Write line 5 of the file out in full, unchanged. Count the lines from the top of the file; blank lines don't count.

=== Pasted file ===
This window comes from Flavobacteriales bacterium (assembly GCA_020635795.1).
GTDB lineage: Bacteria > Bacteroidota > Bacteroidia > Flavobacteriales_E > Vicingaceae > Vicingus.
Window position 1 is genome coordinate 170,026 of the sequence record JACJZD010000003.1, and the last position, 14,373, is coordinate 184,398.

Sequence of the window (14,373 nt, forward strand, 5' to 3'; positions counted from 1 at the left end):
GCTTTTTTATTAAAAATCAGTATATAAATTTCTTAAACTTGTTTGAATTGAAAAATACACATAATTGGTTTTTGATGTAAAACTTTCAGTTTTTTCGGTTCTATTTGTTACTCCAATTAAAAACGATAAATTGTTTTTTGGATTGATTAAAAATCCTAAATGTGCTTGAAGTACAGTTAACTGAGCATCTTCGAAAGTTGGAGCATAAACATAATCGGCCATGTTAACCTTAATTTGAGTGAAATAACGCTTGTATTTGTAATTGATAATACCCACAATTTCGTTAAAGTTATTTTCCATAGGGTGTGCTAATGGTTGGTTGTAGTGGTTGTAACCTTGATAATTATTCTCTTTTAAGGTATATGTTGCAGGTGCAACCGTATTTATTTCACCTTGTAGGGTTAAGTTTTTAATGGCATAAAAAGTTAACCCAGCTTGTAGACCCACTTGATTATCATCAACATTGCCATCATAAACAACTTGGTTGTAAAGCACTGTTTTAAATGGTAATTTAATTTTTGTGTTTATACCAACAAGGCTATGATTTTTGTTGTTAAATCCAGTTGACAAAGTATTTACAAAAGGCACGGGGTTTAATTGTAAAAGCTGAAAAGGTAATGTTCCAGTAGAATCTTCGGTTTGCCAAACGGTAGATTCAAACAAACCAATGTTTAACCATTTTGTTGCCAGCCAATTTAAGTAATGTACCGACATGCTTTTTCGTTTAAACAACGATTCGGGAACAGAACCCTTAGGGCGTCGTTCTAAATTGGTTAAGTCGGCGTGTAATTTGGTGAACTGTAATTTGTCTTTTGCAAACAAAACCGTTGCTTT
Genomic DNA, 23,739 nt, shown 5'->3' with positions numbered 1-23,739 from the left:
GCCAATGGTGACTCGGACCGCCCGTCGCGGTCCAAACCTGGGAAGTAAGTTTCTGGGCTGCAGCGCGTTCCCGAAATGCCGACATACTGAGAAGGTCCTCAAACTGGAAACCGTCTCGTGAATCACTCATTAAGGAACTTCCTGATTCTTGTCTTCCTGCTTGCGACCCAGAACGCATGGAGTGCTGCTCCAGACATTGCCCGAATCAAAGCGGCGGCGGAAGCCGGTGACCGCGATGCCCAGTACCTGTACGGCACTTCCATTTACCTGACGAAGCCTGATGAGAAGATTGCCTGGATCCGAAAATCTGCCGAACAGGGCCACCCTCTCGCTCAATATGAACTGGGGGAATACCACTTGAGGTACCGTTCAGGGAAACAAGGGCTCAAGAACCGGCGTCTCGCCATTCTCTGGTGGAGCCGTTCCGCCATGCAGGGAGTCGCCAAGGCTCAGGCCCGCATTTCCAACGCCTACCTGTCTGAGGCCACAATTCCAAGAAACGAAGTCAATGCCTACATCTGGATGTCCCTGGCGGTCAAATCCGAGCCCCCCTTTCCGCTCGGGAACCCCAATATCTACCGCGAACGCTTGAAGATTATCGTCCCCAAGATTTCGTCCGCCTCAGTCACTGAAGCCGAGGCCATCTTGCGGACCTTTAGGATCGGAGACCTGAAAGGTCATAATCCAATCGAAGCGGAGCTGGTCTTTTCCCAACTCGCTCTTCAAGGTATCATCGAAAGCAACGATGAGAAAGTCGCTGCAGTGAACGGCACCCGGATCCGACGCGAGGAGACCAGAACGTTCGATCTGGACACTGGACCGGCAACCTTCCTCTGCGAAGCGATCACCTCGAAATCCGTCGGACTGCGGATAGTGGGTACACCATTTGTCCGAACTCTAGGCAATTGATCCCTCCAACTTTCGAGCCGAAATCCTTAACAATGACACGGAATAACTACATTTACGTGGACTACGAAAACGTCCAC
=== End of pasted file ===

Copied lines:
GCTTTTTTATTAAAAATCAGTATATAAATTTCTTAAACTTGTTTGAATTGAAAAATACACATAATTGGTTTTTGATGTAAAACTTTCAGTTTTTTCGGTTCTATTTGTTACTCCAATTAAAAACGATAAATTGTTTTTTGGATTGATTAAAAATCCTAAATGTGCTTGAAGTACAGTTAACTGAGCATCTTCGAAAGTTGGAGCATAAACATAATCGGCCATGTTAACCTTAATTTGAGTGAAATAACGCTTGTATTTGTAATTGATAATACCCACAATTTCGTTAAAGTTATTTTCCATAGGGTGTGCTAATGGTTGGTTGTAGTGGTTGTAACCTTGATAATTATTCTCTTTTAAGGTATATGTTGCAGGTGCAACCGTATTTATTTCACCTTGTAGGGTTAAGTTTTTAATGGCATAAAAAGTTAACCCAGCTTGTAGACCCACTTGATTATCATCAACATTGCCATCATAAACAACTTGGTTGTAAAGCACTGTTTTAAATGGTAATTTAATTTTTGTGTTTATACCAACAAGGCTATGATTTTTGTTGTTAAATCCAGTTGACAAAGTATTTACAAAAGGCACGGGGTTTAATTGTAAAAGCTGAAAAGGTAATGTTCCAGTAGAATCTTCGGTTTGCCAAACGGTAGATTCAAACAAACCAATGTTTAACCATTTTGTTGCCAGCCAATTTAAGTAATGTACCGACATGCTTTTTCGTTTAAACAACGATTCGGGAACAGAACCCTTAGGGCGTCGTTCTAAATTGGTTAAGTCGGCGTGTAATTTGGTGAACTGTAATTTGTCTTTTGCAAACAAAACCGTTGCTTT